Wendell Berry, one of our more prominent defenders of private land, believes in "authentic cultural adaptation to local homelands." One's title to a patch of homeland can nurture that authenticity, and a sense of stewardship. A "religious deference" toward the land, Berry calls it.
Question: Does every human outreaching beyond self have to be tagged religious? This pilgrim says no. Outreach is tough enough without having to carry extra baggage; it's good to travel light; whenever possible leave weighty abstractions behind.
Deference? Trouble there too, the word carries a strong whiff of patriarchal condescension, and so does stewardship. We're told that Genesis has been misinterpreted all these many years; a closer evaluation of the original texts showed that God set us up, not as dominators, but as stewards of all land and sea and all that dwell therein. Does that change anything, really? Same difference isn't it? It still puts the patriarchs up there as top dogs.
Berry writes as an "uneasy believer in the right of private property," holding that therein lies hope for "intimacy in the use of the land." There's a flaw here, an implication that ownership encompasses the entire realm of intimacy with land, with habitat. Consider a farm worker tending grapes, apples, stawberries on someone else's land; or a herder from Peru in the mountains of Nevada with someone else's sheep; or a communications tech, repairing and modifying corporate-owned poles, cables, wires, terminals. These jobs are steady presences, long-term dwellings on stubborn earth under changeable sky. Not that workers notice everything or even mull over every aspect of what happens, but neither do owners. I hope that somewhere in his writings Berry acknowledges that even a lifetime of authenticity can't possibly take account of all that is there, and all that has been. And 'varmentalists, priding ourselves on being so attentive in our careful wanderings, let's admit that we too move, of necessity, in a limited scope of awareness.
Lucky for us, though, being all of the same species, our experiences have overlaps.
Bruce Patterson, a logger in redwood country, speaks to this point. "Maybe the environmental activist who could best share a campfire with an old time redwood logger would be young Julia Butterfly. If spending two years perched in a redwood tree has made Ms. Butterfly a bit crazy then the old timer could sympathize with that. And whatever tales she could tell of having witnessed 'magic' in the woods the old timer could match with stories of his own."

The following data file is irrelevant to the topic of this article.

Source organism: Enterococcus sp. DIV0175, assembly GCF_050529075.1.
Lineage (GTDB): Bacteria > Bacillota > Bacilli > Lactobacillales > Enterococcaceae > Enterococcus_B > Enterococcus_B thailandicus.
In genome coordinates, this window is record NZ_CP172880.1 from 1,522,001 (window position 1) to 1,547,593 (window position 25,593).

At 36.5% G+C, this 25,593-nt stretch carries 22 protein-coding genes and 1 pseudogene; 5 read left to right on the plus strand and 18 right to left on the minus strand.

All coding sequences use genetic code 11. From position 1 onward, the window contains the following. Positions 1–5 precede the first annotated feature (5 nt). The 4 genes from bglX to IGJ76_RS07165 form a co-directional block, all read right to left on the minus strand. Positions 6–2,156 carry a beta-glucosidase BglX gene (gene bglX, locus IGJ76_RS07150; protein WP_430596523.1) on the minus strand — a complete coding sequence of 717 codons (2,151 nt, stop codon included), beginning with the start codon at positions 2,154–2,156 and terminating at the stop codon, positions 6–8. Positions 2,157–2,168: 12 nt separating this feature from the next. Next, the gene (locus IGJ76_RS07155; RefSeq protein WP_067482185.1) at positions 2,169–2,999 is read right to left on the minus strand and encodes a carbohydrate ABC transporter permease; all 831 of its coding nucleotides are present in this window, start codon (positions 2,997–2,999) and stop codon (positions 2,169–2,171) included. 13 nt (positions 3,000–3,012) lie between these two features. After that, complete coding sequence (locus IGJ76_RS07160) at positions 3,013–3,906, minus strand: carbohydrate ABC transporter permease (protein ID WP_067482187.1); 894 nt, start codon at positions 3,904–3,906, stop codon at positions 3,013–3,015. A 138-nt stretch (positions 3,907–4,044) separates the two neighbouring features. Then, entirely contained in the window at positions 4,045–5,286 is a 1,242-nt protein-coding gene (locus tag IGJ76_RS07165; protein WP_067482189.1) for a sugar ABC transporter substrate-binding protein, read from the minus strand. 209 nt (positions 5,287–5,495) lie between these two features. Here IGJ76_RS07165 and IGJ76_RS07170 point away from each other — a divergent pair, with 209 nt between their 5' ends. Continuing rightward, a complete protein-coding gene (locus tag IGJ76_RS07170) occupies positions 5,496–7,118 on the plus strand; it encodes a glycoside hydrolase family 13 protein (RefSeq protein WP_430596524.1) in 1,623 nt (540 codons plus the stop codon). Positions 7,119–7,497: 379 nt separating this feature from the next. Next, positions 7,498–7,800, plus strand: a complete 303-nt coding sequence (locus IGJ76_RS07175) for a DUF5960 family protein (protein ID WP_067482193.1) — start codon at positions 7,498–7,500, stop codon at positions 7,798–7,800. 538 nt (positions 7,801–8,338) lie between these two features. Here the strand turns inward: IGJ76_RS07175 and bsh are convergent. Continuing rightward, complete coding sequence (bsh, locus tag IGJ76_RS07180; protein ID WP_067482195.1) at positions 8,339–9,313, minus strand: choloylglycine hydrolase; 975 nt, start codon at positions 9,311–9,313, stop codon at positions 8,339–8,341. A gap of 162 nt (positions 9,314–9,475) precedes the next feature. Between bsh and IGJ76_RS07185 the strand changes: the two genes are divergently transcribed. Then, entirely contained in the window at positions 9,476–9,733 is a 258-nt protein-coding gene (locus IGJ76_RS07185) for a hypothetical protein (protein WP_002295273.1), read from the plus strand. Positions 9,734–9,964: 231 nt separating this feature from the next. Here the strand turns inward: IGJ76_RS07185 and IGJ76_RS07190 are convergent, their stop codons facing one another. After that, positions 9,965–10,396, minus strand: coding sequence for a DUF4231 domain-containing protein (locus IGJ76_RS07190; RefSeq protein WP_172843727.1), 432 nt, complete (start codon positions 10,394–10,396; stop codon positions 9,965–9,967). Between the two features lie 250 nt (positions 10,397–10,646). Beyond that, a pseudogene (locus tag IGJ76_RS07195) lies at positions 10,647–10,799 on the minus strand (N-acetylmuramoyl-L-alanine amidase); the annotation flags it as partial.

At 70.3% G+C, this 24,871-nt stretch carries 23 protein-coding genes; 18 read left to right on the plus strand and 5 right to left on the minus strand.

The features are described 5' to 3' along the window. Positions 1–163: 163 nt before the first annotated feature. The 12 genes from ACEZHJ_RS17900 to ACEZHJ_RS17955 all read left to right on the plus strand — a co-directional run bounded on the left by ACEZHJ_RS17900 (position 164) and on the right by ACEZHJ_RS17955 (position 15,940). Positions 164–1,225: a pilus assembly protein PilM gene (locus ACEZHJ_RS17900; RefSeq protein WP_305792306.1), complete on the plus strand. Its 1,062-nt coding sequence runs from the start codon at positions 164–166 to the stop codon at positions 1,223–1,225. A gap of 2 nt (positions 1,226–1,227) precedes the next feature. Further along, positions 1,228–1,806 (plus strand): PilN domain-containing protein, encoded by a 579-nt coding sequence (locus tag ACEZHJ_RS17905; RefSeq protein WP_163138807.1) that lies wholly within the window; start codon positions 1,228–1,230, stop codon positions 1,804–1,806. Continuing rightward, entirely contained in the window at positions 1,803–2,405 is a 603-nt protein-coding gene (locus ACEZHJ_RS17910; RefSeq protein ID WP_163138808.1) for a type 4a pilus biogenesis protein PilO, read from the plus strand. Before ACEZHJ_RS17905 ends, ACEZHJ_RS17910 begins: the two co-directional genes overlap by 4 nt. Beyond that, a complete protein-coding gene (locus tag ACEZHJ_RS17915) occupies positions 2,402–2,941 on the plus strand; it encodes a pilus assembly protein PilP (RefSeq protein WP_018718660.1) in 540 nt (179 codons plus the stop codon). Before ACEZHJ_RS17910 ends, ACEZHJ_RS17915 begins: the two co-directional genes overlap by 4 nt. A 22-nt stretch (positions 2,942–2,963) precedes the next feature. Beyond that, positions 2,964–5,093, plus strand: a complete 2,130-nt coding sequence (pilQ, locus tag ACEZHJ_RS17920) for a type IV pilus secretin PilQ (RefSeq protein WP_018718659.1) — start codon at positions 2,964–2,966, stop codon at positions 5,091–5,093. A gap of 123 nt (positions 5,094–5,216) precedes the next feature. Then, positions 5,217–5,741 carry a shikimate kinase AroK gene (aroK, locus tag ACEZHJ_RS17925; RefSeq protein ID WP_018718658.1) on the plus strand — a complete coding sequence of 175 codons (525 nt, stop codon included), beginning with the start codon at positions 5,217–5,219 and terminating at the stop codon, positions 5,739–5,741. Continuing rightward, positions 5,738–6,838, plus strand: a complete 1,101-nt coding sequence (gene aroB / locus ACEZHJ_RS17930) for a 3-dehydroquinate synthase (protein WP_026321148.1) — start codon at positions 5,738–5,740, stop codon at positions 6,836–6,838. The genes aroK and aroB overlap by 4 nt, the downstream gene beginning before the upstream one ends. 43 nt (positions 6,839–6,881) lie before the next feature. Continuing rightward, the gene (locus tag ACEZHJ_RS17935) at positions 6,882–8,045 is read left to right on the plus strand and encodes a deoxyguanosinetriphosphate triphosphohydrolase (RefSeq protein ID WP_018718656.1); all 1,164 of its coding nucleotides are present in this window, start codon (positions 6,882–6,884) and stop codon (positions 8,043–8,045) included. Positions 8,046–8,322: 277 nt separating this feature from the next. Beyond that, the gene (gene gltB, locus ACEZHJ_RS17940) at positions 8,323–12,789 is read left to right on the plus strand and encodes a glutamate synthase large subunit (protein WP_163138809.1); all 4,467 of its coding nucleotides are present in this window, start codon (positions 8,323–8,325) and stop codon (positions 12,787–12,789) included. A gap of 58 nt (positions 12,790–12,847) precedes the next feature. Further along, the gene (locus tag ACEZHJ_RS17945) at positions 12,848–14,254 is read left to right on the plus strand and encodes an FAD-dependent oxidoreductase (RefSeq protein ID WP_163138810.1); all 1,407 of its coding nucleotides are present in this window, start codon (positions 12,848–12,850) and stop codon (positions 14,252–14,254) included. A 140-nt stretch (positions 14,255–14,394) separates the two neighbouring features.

In my small town we kids visited the back yards of saloons to collect beer bottle caps and we wandered fields and mountains, knowing whose buck fence or barbed wire we climbed over or ducked under. There were times when we damaged someone's oats or hay or barley, or tangled with their dogs or horses or cattle, and got called down for it, learning at first hand about property rights, but there was that other right, the roaming right. Last year I talked with one of those fellow roamers. He reported that one of our hideouts had been totally obliterated, replaced by upscale tourist traps. He has gained a calm acceptance, seems to be satisfied by nostalgia.
Big outfits taking charge of homelands, happening all the time, almost everywhere, trespass on a grand scale. Is that the way it's going to be, from now on, and on? Peter Matthiessen, in his new book, The Birds of Heaven, claims to see a change. "The corporate world that dictates policies to the Western governments appears to be coming to its senses." But no, sorry, there's very little sense to come to inside that world. Here we are, almost a year into the new terror regime and being treated to a steady diet of corporate crookedness on a scale most of us citizens have a hard time imagining, while energy conglomerates confidently eye the arctic coasts, the great plains of Wyoming, the mountains of Colorado, Idaho, Montana, Alberta, Afghanistan, Mexico, and medicine makers refuse to lower profits to help out in the struggles against AIDS. And that's just a sampling of what's going on, world-wide. Who are the true patriots? Rampaging corporations?
A little south of Muddy Gap, Wyoming there's a certain rugged valley bottom that you have to cross to reach public land. The place is overgrazed, cattle dominant, but those cattle are Longhorns, prone to get up quickly and gather and stare with serious interest and then take off for higher ground. Amazing, their long-legged loping dance, beyond the capabilities of stolid, beef-bound Herefords, Angus and the like. Wait, don't judge those breeds too quickly.
High desert country, late in the day, I'm looking for a prairie dog town. I come to a spanking new gateway with a big sign that names a land-and-cattle corporation. "Violators prosecuted to the full extent..." I drive through, looking for a place where I can ask permission, but there are no headquarters buildings, no home base. Chartered sageland rolls on and on, high rises and deep falls of land; there's a passing into a kind of loneliness you meet in wide open, unfenced country. I keep driving, needing that dog town. (Found one later, just off I-80, west of Rawlins). Cattle are there, Herefords, blocky and branded and quiet, but they're suspicious, been out here a long time on their own. Theirs is not the dull, stolid quietude you see in a meat-processing feedlot, they have attitude. They get up and turn to face me. One of them decides to take off, the others follow in that quirky gambol that is all their own, muscle action moving their hides that glow in sunset color, the sage in front of them seemingly endless, ownerships slipping away.
Once in a while I find boot tracks in snow or mud at the back end of "the property." I follow and get a sense of where they come from or where they're headed. Once the tracks were of a moose, a rare trespass. Sometimes fishers pass through, and coyotes and foxes. I doubt if those animals have a clue about owning the woods and fields. They live by scent and sight, hearing and touch, nerve and muscle.